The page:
PLANNING chiefs have refused permission to demolish farm buildings in a South Gloucestershire conservation area and construct seven homes.

Architect Cerianne Thorneycroft and her fellow applicants were ‘uninspired’ by the quality and environmental credentials of developer-led housing schemes so they wanted to create ‘ultra-low energy self-build’ homes with a shared wellbeing space.

Their proposals for land at Toghill Lane in Doynton said the focus on sustainability would put the development ‘among the top few hundred buildings in the UK’, and that there had been a lot of interest in what they had hoped to accomplish.

South Gloucestershire Council refused permission due to the lack of affordable housing proposed in an Area of Outstanding Natural Beauty, the impact on the green belt and the conservation area, and the over-reliance on cars that would result.

The plans, which would have brought together 12 friends and helped two of them onto the housing ladder, said: “It is important to note the differences between this ultra-low energy self build project and any other type of development.

“These houses will be solely built for the individuals already involved in the project who will be making the financial and emotional commitment to this project with no intention to sell on for developer profit.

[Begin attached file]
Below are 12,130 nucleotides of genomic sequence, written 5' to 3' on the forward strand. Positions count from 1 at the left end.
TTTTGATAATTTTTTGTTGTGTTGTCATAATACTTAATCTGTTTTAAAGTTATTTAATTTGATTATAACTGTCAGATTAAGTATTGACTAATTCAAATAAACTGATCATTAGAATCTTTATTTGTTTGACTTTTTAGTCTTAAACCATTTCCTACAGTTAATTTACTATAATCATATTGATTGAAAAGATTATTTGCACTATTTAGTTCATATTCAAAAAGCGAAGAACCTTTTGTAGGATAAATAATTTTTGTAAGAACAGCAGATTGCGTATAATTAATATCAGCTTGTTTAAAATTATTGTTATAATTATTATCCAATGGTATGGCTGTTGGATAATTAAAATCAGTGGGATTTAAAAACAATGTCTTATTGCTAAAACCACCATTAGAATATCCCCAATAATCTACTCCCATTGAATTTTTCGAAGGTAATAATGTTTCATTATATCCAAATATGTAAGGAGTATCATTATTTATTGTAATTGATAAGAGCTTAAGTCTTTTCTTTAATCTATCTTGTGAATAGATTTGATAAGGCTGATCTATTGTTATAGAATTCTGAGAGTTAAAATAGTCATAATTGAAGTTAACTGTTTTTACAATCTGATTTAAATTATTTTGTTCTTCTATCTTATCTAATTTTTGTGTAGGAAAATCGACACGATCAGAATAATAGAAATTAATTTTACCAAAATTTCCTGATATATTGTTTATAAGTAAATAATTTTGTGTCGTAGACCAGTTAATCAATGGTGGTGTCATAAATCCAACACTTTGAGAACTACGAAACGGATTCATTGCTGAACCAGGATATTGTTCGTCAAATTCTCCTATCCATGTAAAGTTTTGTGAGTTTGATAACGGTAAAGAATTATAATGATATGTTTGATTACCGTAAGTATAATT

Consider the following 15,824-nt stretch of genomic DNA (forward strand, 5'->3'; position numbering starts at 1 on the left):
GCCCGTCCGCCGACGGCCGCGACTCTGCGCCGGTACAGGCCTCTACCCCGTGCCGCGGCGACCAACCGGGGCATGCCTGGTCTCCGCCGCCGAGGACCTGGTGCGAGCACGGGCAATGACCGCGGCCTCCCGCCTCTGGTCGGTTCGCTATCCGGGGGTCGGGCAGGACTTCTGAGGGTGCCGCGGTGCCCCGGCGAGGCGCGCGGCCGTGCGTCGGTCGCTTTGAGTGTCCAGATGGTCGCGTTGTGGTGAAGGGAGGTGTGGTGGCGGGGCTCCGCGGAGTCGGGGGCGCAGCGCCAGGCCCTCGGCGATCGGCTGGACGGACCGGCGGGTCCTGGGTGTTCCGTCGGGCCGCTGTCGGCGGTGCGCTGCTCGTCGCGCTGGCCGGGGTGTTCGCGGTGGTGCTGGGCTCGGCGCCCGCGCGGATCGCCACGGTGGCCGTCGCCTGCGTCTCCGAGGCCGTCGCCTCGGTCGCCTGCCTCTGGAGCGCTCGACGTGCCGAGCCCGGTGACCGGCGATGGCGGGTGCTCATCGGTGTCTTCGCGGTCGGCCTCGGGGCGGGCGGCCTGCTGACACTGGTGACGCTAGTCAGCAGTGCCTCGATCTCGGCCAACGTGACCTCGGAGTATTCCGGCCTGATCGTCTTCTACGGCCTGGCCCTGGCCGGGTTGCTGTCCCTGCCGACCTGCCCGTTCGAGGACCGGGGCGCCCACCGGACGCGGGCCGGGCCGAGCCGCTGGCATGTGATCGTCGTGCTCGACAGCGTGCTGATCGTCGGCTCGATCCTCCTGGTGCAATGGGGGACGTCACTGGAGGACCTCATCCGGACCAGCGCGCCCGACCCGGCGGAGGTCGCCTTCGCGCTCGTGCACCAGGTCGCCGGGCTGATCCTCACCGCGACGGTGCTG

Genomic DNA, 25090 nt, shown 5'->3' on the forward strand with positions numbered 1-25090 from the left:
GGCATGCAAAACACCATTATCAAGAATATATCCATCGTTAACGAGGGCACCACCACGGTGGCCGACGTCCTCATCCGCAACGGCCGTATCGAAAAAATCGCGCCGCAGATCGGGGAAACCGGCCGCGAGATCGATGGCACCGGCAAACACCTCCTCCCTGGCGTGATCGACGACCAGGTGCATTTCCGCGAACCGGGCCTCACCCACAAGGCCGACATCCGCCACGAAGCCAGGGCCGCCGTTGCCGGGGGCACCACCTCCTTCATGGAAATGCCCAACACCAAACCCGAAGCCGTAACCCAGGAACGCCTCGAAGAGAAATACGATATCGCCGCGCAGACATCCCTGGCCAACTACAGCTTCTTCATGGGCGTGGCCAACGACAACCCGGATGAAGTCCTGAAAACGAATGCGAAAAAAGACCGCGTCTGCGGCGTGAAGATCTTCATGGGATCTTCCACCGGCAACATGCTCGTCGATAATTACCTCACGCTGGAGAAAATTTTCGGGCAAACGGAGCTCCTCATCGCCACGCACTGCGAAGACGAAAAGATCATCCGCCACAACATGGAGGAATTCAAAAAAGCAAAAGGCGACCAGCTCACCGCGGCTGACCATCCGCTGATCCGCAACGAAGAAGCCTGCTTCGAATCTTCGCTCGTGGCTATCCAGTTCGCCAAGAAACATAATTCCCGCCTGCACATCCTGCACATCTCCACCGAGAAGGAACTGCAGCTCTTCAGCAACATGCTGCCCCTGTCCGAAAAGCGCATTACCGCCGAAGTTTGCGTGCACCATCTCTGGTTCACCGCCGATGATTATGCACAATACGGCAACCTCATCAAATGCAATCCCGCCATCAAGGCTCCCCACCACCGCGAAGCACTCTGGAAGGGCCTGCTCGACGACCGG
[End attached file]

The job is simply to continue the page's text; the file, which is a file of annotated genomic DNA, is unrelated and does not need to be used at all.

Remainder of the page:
“Each household has the full intention to settle in the village, helping to support the community and local economy wherever possible.”

According to the plans, the site ceased use as the hub of a dairy farm in 2004 and is now used to store farming equipment and hay in dilapidated metal structures.

The applicants hoped to grow their own food and contribute to the village market where possible to continue the agricultural use of the land.

Doynton Parish Council said the proposed design was ‘not in the least bit sympathetic to the appearance of the conservation area’, and even ‘eco-friendly’ schemes have to comply with the rules of Green Belt development outside the settlement line.

The plans split opinions among residents, with some concerned about the impact on the environment and others welcoming the extra homes in the village.

Reacting to the refusal, Mrs Thorneycroft said: “As a group of self builders, we are all very frustrated by the decision and our experience through the planning process.

“Not only are we trying to create homes which are built to the lowest energy standards in the world, our own savings have been used to make the application, which has proven very costly. The merits of the scheme have not been taken into account by the local authority in any way.”

She said the reasons for refusal were ‘not at all justified’ and that the group will be appealing the decision.